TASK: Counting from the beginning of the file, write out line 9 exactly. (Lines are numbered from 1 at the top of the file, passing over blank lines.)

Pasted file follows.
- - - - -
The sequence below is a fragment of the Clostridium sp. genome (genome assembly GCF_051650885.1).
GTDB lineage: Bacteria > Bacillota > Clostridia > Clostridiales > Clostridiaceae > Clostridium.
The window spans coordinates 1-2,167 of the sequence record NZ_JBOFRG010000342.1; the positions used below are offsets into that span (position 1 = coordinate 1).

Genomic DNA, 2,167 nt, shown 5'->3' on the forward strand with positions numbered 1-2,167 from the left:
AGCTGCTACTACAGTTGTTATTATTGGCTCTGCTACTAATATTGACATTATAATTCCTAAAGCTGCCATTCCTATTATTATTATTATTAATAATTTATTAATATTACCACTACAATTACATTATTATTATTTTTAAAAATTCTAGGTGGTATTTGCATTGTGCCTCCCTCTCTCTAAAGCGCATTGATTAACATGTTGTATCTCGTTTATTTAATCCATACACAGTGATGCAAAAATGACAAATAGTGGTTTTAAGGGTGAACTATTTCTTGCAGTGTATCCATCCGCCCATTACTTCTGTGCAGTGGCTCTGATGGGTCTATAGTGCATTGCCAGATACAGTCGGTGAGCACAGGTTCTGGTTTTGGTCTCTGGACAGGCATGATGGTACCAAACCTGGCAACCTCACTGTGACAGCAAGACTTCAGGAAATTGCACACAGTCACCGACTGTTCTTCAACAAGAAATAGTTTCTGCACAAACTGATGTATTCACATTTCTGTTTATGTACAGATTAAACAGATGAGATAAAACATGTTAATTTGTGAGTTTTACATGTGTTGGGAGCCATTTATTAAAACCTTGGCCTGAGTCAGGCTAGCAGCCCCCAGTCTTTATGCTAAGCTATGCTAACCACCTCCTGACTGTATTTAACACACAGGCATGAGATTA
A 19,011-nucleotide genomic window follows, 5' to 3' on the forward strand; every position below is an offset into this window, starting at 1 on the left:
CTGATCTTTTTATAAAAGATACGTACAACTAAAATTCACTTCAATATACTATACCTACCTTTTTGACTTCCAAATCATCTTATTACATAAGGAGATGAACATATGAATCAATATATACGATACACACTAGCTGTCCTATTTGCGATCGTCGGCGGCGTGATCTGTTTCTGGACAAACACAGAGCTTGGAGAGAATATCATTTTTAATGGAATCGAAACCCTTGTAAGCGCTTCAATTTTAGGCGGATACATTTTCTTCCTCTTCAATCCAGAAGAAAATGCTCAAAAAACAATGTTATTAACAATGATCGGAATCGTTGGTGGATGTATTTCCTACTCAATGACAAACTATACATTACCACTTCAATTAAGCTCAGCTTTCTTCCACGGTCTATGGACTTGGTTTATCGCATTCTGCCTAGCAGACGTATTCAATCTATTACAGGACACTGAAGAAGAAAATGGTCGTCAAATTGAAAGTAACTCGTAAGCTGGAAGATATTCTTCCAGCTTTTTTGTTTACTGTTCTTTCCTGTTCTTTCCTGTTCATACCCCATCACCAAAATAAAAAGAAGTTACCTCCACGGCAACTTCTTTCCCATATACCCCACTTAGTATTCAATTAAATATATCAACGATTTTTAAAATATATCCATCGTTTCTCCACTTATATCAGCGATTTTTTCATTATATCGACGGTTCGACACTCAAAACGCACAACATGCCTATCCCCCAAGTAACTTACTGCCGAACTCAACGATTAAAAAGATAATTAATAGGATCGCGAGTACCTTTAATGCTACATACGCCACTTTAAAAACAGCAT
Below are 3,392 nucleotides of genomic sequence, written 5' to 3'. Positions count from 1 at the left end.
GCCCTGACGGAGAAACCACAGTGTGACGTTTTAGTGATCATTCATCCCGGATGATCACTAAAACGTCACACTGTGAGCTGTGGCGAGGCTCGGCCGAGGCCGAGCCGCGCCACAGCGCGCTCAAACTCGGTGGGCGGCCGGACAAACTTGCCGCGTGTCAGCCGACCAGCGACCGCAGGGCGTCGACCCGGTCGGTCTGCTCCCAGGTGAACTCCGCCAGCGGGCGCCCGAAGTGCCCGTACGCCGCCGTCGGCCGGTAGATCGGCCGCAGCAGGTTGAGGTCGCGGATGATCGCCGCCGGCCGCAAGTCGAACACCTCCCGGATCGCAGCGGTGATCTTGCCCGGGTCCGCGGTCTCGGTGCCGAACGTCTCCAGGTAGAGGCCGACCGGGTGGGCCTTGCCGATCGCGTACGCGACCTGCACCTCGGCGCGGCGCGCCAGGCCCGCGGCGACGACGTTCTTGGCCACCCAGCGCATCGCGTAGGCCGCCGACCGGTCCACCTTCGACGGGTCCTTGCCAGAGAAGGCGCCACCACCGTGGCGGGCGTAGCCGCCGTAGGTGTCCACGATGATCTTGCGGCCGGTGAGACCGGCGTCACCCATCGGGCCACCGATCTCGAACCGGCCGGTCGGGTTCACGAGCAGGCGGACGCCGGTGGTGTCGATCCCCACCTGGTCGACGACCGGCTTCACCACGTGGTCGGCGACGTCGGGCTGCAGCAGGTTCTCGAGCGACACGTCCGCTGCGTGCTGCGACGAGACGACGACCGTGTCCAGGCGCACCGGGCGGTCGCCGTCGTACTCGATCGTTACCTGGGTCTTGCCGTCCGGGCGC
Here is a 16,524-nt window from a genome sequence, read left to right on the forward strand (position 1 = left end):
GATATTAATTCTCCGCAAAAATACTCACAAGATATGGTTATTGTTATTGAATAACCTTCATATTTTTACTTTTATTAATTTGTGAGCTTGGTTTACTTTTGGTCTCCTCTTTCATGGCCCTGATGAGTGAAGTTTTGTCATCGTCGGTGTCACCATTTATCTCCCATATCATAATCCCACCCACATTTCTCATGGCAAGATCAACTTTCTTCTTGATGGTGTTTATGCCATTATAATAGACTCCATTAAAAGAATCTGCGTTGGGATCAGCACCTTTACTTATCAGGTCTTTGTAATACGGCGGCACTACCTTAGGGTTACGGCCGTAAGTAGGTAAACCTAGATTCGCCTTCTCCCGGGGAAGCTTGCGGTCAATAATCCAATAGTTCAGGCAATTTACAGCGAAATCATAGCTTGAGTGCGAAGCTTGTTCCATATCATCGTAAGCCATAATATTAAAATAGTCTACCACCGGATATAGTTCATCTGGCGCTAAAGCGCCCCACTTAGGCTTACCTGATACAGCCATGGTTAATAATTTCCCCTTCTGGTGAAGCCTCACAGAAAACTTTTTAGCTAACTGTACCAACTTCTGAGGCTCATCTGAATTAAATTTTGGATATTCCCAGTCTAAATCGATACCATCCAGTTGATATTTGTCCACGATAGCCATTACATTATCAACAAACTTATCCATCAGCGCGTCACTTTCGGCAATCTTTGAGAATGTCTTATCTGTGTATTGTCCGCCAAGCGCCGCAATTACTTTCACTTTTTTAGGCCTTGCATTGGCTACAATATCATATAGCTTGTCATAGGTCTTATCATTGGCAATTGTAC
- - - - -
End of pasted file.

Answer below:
GCCCTGACGGAGAAACCACAGTGTGACGTTTTAGTGATCATTCATCCCGGATGATCACTAAAACGTCACACTGTGAGCTGTGGCGAGGCTCGGCCGAGGCCGAGCCGCGCCACAGCGCGCTCAAACTCGGTGGGCGGCCGGACAAACTTGCCGCGTGTCAGCCGACCAGCGACCGCAGGGCGTCGACCCGGTCGGTCTGCTCCCAGGTGAACTCCGCCAGCGGGCGCCCGAAGTGCCCGTACGCCGCCGTCGGCCGGTAGATCGGCCGCAGCAGGTTGAGGTCGCGGATGATCGCCGCCGGCCGCAAGTCGAACACCTCCCGGATCGCAGCGGTGATCTTGCCCGGGTCCGCGGTCTCGGTGCCGAACGTCTCCAGGTAGAGGCCGACCGGGTGGGCCTTGCCGATCGCGTACGCGACCTGCACCTCGGCGCGGCGCGCCAGGCCCGCGGCGACGACGTTCTTGGCCACCCAGCGCATCGCGTAGGCCGCCGACCGGTCCACCTTCGACGGGTCCTTGCCAGAGAAGGCGCCACCACCGTGGCGGGCGTAGCCGCCGTAGGTGTCCACGATGATCTTGCGGCCGGTGAGACCGGCGTCACCCATCGGGCCACCGATCTCGAACCGGCCGGTCGGGTTCACGAGCAGGCGGACGCCGGTGGTGTCGATCCCCACCTGGTCGACGACCGGCTTCACCACGTGGTCGGCGACGTCGGGCTGCAGCAGGTTCTCGAGCGACACGTCCGCTGCGTGCTGCGACGAGACGACGACCGTGTCCAGGCGCACCGGGCGGTCGCCGTCGTACTCGATCGTTACCTGGGTCTTGCCGTCCGGGCGC